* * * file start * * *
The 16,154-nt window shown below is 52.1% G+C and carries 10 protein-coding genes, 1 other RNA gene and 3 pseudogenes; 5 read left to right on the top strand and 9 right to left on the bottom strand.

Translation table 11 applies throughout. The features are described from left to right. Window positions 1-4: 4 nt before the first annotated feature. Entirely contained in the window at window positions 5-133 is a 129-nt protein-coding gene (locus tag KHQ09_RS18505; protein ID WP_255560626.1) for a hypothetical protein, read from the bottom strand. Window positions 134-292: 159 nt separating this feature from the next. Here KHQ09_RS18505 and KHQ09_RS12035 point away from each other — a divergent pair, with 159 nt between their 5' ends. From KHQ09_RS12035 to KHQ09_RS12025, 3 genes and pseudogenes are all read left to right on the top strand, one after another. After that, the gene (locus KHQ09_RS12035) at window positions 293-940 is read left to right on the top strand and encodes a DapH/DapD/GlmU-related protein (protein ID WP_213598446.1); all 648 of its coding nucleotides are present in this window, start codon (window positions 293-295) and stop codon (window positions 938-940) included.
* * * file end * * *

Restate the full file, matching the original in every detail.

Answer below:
The 16,154-nt window shown below is 52.1% G+C and carries 10 protein-coding genes, 1 other RNA gene and 3 pseudogenes; 5 read left to right on the top strand and 9 right to left on the bottom strand.

Translation table 11 applies throughout. The features are described from left to right. Window positions 1-4: 4 nt before the first annotated feature. Entirely contained in the window at window positions 5-133 is a 129-nt protein-coding gene (locus tag KHQ09_RS18505; protein ID WP_255560626.1) for a hypothetical protein, read from the bottom strand. Window positions 134-292: 159 nt separating this feature from the next. Here KHQ09_RS18505 and KHQ09_RS12035 point away from each other — a divergent pair, with 159 nt between their 5' ends. From KHQ09_RS12035 to KHQ09_RS12025, 3 genes and pseudogenes are all read left to right on the top strand, one after another. After that, the gene (locus KHQ09_RS12035) at window positions 293-940 is read left to right on the top strand and encodes a DapH/DapD/GlmU-related protein (protein ID WP_213598446.1); all 648 of its coding nucleotides are present in this window, start codon (window positions 293-295) and stop codon (window positions 938-940) included.